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 April 19th, 2017, 06:08 AM #1 Member   Joined: Sep 2013 Posts: 83 Thanks: 0 Can this equation be expressed in this way? I recently read an article and they provide a formula for the first-passage probability as $$Z = {1 \over \sigma }\left[ {\log S/{S_c} + (r - {1 \over 2}{\sigma ^2})t} \right]$$ ${{S_c}}$ value of the stock at time t , $r$ ror on the stock, $\sigma$ standard deviation. Can this be expressed as $$Z = \exp \left\{ {\sigma X(t) + (\sigma r - {1 \over 2}{\sigma ^2})t} \right\}$$ where $$X(t) = \log S/Sc$$ is this the same way just different way to put it ?
 April 19th, 2017, 04:51 PM #2 Global Moderator   Joined: May 2007 Posts: 6,510 Thanks: 584 σ seems to be all over the place. Otherwise it is O.K.
 April 20th, 2017, 01:11 AM #3 Member   Joined: Sep 2013 Posts: 83 Thanks: 0 so you think its alright _
 April 20th, 2017, 04:11 AM #4 Senior Member   Joined: May 2016 From: USA Posts: 1,027 Thanks: 419 I must have slipped a cog (or perhaps 20) because I am not following. $a = \dfrac{1}{b} * \{ \ln(c) + d \} = \dfrac{ln(c)}{b} + \dfrac{d}{b} \implies$ $\dfrac{ab - d}{b} = \dfrac{ln(c)}{b} \implies ab - d = ln(c) \implies ln \left (e^{(ab-d)} \right ) = ln(c) \implies$ $e^{(ab-d)} = c \implies c = exp(ab - d).$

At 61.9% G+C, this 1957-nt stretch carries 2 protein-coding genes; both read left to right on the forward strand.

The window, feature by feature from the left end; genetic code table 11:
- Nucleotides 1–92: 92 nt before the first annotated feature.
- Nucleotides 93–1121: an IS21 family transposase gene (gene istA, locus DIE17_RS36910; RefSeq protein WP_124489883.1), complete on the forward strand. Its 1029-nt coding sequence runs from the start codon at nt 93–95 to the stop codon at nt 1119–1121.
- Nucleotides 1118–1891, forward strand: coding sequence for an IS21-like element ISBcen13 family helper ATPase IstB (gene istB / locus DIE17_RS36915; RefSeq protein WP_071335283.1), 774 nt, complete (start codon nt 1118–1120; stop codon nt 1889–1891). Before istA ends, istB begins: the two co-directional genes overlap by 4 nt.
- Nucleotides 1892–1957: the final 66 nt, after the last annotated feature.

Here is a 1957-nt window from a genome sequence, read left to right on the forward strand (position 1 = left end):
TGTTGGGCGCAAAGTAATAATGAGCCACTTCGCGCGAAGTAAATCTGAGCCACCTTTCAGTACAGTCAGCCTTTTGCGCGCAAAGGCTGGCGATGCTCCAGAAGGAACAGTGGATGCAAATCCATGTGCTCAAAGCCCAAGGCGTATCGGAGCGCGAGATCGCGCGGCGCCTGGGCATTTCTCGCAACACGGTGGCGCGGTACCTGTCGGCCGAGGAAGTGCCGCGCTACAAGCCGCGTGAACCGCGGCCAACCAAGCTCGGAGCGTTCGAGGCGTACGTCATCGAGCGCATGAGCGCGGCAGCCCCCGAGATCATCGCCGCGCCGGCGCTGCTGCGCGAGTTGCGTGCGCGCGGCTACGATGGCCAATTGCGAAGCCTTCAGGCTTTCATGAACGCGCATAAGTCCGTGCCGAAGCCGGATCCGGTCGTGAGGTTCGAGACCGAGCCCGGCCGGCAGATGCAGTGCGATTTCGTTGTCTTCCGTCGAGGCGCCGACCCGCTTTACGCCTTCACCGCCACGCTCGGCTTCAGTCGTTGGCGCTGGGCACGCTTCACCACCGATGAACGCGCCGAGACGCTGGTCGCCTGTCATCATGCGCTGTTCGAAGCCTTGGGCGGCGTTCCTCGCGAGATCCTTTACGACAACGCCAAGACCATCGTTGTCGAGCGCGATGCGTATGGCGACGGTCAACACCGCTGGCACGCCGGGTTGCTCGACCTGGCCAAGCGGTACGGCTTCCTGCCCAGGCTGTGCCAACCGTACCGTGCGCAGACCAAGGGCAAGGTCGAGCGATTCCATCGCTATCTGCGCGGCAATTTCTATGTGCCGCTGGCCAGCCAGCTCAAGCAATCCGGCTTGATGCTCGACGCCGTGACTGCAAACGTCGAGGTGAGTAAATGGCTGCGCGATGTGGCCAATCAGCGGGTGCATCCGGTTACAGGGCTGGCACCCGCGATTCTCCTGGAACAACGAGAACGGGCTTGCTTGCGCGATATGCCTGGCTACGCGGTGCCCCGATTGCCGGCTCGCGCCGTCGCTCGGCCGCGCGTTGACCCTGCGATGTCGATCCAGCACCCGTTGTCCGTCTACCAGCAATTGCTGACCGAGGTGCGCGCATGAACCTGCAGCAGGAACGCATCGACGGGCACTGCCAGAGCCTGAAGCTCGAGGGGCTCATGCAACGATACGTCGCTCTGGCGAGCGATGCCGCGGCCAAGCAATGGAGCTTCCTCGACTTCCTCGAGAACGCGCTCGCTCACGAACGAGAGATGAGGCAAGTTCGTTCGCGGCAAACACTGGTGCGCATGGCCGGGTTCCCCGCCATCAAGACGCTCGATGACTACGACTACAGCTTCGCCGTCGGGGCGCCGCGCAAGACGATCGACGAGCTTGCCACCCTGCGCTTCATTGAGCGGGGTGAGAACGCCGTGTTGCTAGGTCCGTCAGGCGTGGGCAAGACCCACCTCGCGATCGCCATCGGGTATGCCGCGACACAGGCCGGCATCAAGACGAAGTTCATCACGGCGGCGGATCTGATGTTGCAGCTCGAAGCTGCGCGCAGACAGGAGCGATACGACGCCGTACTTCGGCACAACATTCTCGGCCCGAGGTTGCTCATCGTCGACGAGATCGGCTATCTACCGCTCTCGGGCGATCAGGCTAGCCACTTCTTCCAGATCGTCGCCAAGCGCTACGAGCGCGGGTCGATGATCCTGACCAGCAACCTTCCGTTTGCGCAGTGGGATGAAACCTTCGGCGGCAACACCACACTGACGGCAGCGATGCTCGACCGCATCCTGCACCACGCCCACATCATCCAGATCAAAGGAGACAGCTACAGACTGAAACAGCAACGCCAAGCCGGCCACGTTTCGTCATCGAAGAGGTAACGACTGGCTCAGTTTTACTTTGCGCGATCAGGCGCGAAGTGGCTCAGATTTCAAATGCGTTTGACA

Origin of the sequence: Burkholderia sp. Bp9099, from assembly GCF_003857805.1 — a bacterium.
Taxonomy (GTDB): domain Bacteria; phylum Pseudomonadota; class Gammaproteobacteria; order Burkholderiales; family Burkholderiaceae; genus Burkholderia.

April 20th, 2017, 07:27 AM   #5
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 Originally Posted by JeffM1 I must have slipped a cog (or perhaps 20) because I am not following. $a = \dfrac{1}{b} * \{ \ln(c) + d \} = \dfrac{ln(c)}{b} + \dfrac{d}{b} \implies$ $\dfrac{ab - d}{b} = \dfrac{ln(c)}{b} \implies ab - d = ln(c) \implies ln \left (e^{(ab-d)} \right ) = ln(c) \implies$ e^{(ab-d)} = c \implies c = exp(ab - d).$hm... the negative sign in$\displaystyle c = exp(ab - d)\$ is troubling, should it not be + ?

Last edited by Ku5htr1m; April 20th, 2017 at 07:31 AM.

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